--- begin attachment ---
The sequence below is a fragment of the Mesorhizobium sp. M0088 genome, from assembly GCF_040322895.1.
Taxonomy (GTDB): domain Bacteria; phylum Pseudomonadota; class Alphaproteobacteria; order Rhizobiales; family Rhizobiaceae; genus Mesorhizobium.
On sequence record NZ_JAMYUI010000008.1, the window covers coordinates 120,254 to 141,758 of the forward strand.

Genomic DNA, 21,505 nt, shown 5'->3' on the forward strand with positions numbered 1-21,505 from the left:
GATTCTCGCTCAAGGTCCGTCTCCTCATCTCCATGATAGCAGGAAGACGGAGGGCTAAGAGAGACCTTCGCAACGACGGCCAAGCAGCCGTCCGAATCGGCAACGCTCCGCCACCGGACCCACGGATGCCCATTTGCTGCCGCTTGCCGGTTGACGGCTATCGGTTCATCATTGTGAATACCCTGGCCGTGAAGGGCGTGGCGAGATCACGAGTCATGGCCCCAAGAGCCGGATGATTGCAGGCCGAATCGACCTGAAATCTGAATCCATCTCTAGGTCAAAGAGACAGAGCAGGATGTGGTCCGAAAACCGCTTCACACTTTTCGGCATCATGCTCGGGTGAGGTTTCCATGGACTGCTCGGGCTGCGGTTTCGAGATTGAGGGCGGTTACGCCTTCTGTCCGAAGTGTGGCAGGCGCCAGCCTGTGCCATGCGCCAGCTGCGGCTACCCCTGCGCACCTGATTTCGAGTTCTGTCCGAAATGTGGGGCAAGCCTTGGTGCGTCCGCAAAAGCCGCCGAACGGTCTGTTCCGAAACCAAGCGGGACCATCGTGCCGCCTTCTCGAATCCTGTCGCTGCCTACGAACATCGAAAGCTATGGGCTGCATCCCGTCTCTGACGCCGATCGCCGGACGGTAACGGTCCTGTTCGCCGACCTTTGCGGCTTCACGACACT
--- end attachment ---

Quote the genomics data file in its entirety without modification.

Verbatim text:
The sequence below is a fragment of the Mesorhizobium sp. M0088 genome, from assembly GCF_040322895.1.
Taxonomy (GTDB): domain Bacteria; phylum Pseudomonadota; class Alphaproteobacteria; order Rhizobiales; family Rhizobiaceae; genus Mesorhizobium.
On sequence record NZ_JAMYUI010000008.1, the window covers coordinates 120,254 to 141,758 of the forward strand.

Genomic DNA, 21,505 nt, shown 5'->3' on the forward strand with positions numbered 1-21,505 from the left:
GATTCTCGCTCAAGGTCCGTCTCCTCATCTCCATGATAGCAGGAAGACGGAGGGCTAAGAGAGACCTTCGCAACGACGGCCAAGCAGCCGTCCGAATCGGCAACGCTCCGCCACCGGACCCACGGATGCCCATTTGCTGCCGCTTGCCGGTTGACGGCTATCGGTTCATCATTGTGAATACCCTGGCCGTGAAGGGCGTGGCGAGATCACGAGTCATGGCCCCAAGAGCCGGATGATTGCAGGCCGAATCGACCTGAAATCTGAATCCATCTCTAGGTCAAAGAGACAGAGCAGGATGTGGTCCGAAAACCGCTTCACACTTTTCGGCATCATGCTCGGGTGAGGTTTCCATGGACTGCTCGGGCTGCGGTTTCGAGATTGAGGGCGGTTACGCCTTCTGTCCGAAGTGTGGCAGGCGCCAGCCTGTGCCATGCGCCAGCTGCGGCTACCCCTGCGCACCTGATTTCGAGTTCTGTCCGAAATGTGGGGCAAGCCTTGGTGCGTCCGCAAAAGCCGCCGAACGGTCTGTTCCGAAACCAAGCGGGACCATCGTGCCGCCTTCTCGAATCCTGTCGCTGCCTACGAACATCGAAAGCTATGGGCTGCATCCCGTCTCTGACGCCGATCGCCGGACGGTAACGGTCCTGTTCGCCGACCTTTGCGGCTTCACGACACT